Note that in the case of the isobars, the chemical species changes since the amount of protons that make up the nucleus changes. The number of protons by which one exceeds the other coincides with that of deficit neutrons, so that the sum of nucleons is the same.

Ionizing and non-ionizing radiation

There are two types of radiation: ionizing radiation and non-ionizing radiation.

Ionizing radiation has so much energy that destroys the electrons of atoms, a process known as ionization. Ionizing radiation can affect atoms in living things, so it poses a health risk by damaging the tissue and DNA of genes. Ionizing radiation comes from X-ray machines, cosmic particles from outer space and radioactive elements. Radioactive elements emit ionizing radiation when the atoms decay radioactively.

Non-ionizing radiation has enough energy to displace the atoms of a molecule or make them vibrate, but it is not enough to eliminate electrons from atoms. Examples of this type of radiation are radio waves, visible light and microwaves.

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Electromagnetic spectrum

The radiation energy shown in the spectrum below increases from left to right with frequency intensification.

Types of ionizing radiation

Alpha particles

Alpha (α) particles have a positive charge and are composed of two protons and two neutrons in the nucleus of the atom. Alpha particles come from the decay of heavier radioactive elements, such as uranium, radium and polonium. While alpha particles have a lot of energy, they are so heavy that they deplete their energy over short distances and cannot get too far from the atom.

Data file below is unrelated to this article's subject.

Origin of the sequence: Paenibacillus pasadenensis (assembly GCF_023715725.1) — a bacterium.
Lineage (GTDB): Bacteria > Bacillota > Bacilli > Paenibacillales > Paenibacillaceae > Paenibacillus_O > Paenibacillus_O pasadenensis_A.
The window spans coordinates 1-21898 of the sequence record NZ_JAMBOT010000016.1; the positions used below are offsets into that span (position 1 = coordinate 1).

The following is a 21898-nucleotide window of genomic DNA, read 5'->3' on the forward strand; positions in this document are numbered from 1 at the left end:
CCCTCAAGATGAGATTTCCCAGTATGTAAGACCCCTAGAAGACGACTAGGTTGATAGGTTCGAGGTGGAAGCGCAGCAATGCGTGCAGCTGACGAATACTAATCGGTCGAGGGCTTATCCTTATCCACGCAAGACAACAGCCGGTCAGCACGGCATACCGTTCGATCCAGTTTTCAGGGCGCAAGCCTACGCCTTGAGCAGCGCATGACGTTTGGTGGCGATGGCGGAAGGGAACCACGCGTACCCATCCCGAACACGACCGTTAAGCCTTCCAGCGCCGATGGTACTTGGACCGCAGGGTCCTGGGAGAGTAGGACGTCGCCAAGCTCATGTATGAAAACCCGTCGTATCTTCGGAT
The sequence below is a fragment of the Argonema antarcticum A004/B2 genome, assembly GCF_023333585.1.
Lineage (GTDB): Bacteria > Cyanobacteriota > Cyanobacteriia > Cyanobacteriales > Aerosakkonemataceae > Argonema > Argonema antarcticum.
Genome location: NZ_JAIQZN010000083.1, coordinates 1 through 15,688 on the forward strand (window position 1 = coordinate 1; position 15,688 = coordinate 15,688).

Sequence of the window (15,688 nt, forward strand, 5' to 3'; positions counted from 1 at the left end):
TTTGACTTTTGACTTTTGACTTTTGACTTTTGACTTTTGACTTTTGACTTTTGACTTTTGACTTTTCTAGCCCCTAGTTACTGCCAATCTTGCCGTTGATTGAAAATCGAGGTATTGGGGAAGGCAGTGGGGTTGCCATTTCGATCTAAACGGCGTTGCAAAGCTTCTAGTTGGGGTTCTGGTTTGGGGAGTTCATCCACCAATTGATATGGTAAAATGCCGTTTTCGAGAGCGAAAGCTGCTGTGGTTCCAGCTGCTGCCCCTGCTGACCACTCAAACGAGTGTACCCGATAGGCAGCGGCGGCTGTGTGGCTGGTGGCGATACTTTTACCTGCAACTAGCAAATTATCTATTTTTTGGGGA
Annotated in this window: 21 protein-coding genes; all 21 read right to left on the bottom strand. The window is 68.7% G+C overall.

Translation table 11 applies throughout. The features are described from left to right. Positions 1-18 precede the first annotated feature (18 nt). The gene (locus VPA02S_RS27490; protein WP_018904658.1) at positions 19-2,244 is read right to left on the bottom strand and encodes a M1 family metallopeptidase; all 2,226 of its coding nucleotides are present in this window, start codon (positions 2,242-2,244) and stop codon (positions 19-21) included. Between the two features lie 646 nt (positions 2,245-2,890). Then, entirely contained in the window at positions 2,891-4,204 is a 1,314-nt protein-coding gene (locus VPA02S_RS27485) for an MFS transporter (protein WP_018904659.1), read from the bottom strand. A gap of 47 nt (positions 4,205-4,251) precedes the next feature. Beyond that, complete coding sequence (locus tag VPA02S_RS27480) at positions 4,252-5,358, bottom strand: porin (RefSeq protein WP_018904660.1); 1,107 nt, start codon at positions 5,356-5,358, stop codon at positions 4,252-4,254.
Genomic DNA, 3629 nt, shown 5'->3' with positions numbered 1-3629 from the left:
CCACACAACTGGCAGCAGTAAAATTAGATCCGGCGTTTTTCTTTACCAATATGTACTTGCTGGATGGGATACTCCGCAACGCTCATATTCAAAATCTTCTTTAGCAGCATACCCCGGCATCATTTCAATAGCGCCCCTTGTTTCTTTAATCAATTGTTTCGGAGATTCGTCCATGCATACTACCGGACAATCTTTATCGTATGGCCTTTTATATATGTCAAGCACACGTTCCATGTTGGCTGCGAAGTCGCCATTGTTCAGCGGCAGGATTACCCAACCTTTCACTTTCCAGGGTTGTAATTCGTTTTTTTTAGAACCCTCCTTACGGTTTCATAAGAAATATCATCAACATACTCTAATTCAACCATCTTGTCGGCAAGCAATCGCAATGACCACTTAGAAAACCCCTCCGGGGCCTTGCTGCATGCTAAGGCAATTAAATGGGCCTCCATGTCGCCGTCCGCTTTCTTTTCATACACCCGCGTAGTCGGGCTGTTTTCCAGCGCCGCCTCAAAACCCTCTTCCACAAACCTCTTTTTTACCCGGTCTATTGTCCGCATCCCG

The health effect of exposure to alpha particles depends largely on the way the person is exposed. Alpha particles lack the energy to penetrate even the outer layer of the skin, so that exposure on the outside of the body is not a major concern. However, inside the body can be very harmful. If alpha-ray emitters are inhaled, ingested or entered into the body through a cut, alpha particles can damage sensitive living tissue. The way these large and heavy particles cause damage makes them more dangerous than those of other types of radiation. The ionizations they produce are very close: they can release all the energy in a few cells. This results in more serious damage to cells and DNA.